Shia, what about the surprise success of ‘Distubria’?
Shia LaBeouf: Well nobody really expected it to do, so when it did really well and it continued to do really well and the drop offs weren’t major and it took ‘Spider-Man’ to knock us out, it was like, ‘Wow. This is incredible’ And good movies came out in our time, like ‘Fracture’ came out and I really like that movie, but sometimes it’s not even about the quality of the film. It’s just we hit a group of people that really wanted a movie like this at the time. So, and your involvement in that. And marketing is a whole other side of this that we’re not really involved with directly. There is a science to it. It’s a whole different thing.
Certainly, ‘Indiana Jones 4’ won’t have a lot expectations.
Shia LaBeouf: Of course, nobody expects anything from that film.
Shia, can you talk about watching ‘Transformers’ with Hugo Weaving and when was the last time you saw footage?
Shia LaBeouf: Yeah, I have seen pretty close to final. Mike is working on a couple of more things, but we are done shooting and they are getting down to the final voice over stage. And Hugo is great in it. And again, from a fan’s point of view, Welker’s voice sounds different than it did. So, I know all the fans are like, ‘Welker’s not playing Megatron.’ You say ‘no,’ but I know ‘yes.’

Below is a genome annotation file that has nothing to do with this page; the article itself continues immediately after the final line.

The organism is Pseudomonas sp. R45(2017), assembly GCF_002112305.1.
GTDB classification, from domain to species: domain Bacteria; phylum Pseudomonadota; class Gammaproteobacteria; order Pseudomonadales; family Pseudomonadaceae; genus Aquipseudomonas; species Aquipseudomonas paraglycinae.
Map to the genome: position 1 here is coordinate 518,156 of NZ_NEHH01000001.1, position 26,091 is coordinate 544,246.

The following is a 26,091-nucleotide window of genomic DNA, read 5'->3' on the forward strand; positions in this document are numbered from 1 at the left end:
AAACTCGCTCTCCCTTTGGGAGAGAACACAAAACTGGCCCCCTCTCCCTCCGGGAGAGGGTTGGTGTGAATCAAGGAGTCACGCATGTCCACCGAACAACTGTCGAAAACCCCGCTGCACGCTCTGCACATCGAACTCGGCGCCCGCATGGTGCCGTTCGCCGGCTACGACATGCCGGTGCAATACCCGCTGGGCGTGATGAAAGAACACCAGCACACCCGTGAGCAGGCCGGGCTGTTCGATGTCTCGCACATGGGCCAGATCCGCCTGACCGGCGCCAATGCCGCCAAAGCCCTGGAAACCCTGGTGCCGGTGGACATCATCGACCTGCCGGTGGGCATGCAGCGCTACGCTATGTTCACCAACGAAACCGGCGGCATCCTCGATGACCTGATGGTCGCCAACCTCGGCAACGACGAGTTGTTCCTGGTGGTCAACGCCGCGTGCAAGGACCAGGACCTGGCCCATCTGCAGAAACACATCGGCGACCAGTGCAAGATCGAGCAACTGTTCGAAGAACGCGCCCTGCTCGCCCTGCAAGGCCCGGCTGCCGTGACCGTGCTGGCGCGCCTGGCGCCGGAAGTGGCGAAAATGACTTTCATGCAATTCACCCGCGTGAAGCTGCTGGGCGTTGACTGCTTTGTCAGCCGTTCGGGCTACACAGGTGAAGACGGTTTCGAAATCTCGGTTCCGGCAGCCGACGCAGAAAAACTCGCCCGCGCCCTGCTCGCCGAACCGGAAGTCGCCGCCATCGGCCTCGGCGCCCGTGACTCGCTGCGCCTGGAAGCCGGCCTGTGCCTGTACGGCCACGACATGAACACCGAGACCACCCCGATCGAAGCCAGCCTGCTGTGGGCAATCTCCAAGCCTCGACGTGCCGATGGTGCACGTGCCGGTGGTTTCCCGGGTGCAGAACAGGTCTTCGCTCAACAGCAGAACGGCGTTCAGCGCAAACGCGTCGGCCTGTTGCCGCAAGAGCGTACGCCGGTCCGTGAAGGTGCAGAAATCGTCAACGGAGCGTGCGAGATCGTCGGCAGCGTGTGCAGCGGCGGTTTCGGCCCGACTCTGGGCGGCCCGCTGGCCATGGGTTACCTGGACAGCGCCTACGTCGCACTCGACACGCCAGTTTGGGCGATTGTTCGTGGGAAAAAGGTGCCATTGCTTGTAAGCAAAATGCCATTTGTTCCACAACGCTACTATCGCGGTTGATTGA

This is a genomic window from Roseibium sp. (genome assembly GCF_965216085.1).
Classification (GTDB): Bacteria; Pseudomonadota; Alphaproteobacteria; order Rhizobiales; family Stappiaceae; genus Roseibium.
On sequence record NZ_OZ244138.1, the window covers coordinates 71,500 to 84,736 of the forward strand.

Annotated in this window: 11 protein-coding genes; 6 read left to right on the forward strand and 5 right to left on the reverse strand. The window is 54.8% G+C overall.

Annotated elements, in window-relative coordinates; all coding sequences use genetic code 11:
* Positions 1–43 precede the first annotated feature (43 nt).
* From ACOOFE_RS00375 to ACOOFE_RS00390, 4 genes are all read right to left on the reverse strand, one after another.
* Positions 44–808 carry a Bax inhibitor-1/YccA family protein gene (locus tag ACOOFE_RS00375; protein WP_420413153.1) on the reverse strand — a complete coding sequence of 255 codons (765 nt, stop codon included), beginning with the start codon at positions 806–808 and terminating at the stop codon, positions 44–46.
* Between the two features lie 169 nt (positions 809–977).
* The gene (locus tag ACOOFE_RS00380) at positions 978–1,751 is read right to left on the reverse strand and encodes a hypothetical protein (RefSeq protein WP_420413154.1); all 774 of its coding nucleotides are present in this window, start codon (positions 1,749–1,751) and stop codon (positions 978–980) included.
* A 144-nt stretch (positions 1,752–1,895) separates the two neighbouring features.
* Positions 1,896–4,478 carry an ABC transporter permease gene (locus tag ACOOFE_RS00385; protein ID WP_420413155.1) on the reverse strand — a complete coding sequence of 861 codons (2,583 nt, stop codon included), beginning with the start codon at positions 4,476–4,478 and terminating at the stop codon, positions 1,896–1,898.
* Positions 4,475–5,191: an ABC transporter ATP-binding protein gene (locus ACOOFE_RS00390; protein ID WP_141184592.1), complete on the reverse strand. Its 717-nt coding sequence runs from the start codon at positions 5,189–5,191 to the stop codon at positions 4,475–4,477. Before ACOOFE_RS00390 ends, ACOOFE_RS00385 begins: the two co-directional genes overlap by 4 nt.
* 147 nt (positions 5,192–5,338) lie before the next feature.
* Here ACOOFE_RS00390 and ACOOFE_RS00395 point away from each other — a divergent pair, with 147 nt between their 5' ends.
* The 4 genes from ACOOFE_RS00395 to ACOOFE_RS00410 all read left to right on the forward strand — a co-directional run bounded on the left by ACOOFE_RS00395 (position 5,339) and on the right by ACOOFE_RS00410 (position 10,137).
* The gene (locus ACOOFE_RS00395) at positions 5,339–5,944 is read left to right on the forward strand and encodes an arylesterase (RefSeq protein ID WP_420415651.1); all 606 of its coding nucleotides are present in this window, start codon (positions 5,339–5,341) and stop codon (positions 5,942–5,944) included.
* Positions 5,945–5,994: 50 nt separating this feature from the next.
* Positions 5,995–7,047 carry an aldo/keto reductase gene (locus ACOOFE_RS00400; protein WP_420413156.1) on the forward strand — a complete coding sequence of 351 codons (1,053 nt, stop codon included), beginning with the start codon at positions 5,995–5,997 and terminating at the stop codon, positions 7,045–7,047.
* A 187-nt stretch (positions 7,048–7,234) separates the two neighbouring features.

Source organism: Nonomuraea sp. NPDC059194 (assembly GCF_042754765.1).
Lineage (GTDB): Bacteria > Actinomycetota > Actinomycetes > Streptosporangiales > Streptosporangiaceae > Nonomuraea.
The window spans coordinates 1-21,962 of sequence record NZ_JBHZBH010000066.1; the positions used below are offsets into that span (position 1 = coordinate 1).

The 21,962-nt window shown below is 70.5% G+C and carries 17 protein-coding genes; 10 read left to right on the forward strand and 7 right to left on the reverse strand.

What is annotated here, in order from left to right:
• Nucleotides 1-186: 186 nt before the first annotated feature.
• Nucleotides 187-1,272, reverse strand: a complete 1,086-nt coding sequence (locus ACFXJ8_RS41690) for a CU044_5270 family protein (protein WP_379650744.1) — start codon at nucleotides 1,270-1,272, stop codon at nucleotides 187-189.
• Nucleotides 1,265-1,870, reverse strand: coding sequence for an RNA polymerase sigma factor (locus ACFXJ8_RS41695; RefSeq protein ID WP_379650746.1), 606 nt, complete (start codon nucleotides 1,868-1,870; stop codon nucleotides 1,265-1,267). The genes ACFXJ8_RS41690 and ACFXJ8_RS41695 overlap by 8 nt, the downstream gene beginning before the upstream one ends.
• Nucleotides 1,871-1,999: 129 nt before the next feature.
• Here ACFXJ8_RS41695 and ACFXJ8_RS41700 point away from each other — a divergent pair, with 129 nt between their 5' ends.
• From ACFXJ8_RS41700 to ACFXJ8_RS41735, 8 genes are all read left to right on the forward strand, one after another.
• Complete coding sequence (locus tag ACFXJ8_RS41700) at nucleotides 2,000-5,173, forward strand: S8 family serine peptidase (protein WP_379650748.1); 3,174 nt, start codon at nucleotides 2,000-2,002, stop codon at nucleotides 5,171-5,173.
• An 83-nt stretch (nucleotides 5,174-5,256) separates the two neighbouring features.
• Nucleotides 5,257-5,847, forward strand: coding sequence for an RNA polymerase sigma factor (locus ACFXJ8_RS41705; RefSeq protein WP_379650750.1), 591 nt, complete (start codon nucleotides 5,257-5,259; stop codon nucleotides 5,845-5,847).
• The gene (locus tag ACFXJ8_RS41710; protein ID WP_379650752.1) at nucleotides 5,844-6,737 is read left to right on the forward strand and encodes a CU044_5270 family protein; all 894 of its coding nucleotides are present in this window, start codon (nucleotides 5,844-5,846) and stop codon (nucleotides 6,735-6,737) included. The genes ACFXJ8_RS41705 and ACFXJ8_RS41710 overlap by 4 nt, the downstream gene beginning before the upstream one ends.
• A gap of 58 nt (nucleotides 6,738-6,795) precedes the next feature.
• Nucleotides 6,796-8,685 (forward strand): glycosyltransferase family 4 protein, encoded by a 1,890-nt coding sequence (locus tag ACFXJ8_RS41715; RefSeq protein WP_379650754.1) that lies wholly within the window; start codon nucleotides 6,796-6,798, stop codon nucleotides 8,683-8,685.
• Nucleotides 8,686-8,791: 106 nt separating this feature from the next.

Jon Heder: Isn’t he doing some of the other voices?
Shia LaBeouf: He’s doing some of the other voices, but Hugo is a great Megatron. It’s different, but it’s great.
Have you looked in the mirror with a fedora on?
Shia LaBeouf: I don’t think my character will be wearing a fedora.
Now that they have finally announced it, before you had said you had specific concerns about what you wanted to do next. Are you happy with how the character has evolved?
Shia LaBeouf: I still haven’t read the script.
Well, how nice is it to be able to make those demands to Steven Spielberg?
Shia LaBeouf: Well, you don’t make any demands to Steven Spielberg. You just say, ‘Yeah, alright, great. That sounds like a good thing to me.’ And Lucas isn’t involved as Spielberg with the actors, it’s all Steven, but I don’t imagine I’ll be questioning anything he says. Of course you have to find your voice as an artist, you have to have the tools you gotta have some say. But I don’t imagine it’s going to be very easy to say, ‘You know Steven, I don’t think that’s correct. I think I should do it that way.’ I dunno. We’re still trying to figure it out. We haven’t gotten in any rehearsals. It’s just been a lot of stunt rehearsals and weapons training and stuff like that.